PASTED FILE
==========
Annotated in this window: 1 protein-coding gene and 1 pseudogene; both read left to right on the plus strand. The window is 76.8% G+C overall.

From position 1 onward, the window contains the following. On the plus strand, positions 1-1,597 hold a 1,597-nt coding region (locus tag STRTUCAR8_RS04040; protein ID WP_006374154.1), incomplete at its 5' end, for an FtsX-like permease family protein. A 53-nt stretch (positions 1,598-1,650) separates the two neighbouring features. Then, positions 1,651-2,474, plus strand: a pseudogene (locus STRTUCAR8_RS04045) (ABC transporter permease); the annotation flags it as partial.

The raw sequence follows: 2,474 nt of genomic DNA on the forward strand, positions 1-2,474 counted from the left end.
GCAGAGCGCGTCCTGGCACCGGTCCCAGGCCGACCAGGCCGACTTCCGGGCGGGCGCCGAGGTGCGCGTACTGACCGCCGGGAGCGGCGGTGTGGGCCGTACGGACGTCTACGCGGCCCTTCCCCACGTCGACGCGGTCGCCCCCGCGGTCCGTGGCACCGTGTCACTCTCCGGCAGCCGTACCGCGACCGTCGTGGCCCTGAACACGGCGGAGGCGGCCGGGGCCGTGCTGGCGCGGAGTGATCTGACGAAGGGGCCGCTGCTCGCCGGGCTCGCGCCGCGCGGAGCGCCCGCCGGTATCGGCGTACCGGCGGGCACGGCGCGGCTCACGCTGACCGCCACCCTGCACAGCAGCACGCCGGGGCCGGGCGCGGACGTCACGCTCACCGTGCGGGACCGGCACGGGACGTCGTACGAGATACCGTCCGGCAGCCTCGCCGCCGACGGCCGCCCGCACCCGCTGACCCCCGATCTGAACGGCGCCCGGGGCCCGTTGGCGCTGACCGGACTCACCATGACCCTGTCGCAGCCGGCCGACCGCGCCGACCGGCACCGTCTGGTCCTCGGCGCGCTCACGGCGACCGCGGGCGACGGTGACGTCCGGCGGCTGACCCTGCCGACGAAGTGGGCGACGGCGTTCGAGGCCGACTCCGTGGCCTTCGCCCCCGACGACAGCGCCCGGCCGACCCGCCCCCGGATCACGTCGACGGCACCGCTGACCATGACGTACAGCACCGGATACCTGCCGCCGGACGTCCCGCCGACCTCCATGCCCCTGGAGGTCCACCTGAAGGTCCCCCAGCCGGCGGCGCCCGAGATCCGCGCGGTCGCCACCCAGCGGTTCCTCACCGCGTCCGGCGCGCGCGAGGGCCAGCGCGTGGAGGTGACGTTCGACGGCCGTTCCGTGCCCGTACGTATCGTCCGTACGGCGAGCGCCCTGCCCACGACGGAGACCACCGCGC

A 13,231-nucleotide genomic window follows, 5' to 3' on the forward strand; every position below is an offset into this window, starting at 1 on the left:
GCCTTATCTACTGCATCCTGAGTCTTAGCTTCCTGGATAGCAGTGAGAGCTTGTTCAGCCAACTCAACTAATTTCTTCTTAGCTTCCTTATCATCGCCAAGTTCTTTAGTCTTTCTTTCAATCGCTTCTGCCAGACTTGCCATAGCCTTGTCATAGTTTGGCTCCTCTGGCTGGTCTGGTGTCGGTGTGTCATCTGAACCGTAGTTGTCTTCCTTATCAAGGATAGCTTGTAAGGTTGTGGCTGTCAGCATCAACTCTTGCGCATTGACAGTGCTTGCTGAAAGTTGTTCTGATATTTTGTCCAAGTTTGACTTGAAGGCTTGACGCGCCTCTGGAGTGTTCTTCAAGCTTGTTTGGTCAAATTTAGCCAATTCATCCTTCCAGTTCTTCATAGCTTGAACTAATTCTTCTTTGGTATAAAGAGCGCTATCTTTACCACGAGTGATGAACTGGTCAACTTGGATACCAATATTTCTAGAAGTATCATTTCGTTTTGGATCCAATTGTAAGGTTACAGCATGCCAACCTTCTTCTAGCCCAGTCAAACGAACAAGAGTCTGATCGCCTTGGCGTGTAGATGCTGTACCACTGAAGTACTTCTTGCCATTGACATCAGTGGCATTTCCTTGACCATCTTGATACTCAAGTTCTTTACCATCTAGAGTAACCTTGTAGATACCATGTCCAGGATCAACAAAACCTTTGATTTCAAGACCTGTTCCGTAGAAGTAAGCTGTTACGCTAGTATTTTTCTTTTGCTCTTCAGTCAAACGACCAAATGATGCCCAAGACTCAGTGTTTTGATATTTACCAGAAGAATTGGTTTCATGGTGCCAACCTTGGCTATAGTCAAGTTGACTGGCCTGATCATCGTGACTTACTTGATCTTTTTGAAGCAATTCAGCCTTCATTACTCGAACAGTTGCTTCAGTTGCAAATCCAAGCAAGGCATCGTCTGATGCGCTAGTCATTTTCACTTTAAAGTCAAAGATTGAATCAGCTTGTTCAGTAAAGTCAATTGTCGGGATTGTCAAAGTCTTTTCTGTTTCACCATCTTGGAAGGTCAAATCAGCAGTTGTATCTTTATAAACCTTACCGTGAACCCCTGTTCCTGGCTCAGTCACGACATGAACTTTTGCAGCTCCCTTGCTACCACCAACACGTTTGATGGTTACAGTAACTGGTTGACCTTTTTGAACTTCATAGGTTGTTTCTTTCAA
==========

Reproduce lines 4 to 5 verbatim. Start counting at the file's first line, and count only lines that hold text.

GCAGAGCGCGTCCTGGCACCGGTCCCAGGCCGACCAGGCCGACTTCCGGGCGGGCGCCGAGGTGCGCGTACTGACCGCCGGGAGCGGCGGTGTGGGCCGTACGGACGTCTACGCGGCCCTTCCCCACGTCGACGCGGTCGCCCCCGCGGTCCGTGGCACCGTGTCACTCTCCGGCAGCCGTACCGCGACCGTCGTGGCCCTGAACACGGCGGAGGCGGCCGGGGCCGTGCTGGCGCGGAGTGATCTGACGAAGGGGCCGCTGCTCGCCGGGCTCGCGCCGCGCGGAGCGCCCGCCGGTATCGGCGTACCGGCGGGCACGGCGCGGCTCACGCTGACCGCCACCCTGCACAGCAGCACGCCGGGGCCGGGCGCGGACGTCACGCTCACCGTGCGGGACCGGCACGGGACGTCGTACGAGATACCGTCCGGCAGCCTCGCCGCCGACGGCCGCCCGCACCCGCTGACCCCCGATCTGAACGGCGCCCGGGGCCCGTTGGCGCTGACCGGACTCACCATGACCCTGTCGCAGCCGGCCGACCGCGCCGACCGGCACCGTCTGGTCCTCGGCGCGCTCACGGCGACCGCGGGCGACGGTGACGTCCGGCGGCTGACCCTGCCGACGAAGTGGGCGACGGCGTTCGAGGCCGACTCCGTGGCCTTCGCCCCCGACGACAGCGCCCGGCCGACCCGCCCCCGGATCACGTCGACGGCACCGCTGACCATGACGTACAGCACCGGATACCTGCCGCCGGACGTCCCGCCGACCTCCATGCCCCTGGAGGTCCACCTGAAGGTCCCCCAGCCGGCGGCGCCCGAGATCCGCGCGGTCGCCACCCAGCGGTTCCTCACCGCGTCCGGCGCGCGCGAGGGCCAGCGCGTGGAGGTGACGTTCGACGGCCGTTCCGTGCCCGTACGTATCGTCCGTACGGCGAGCGCCCTGCCCACGACGGAGACCACCGCGC

A 13,231-nucleotide genomic window follows, 5' to 3' on the forward strand; every position below is an offset into this window, starting at 1 on the left: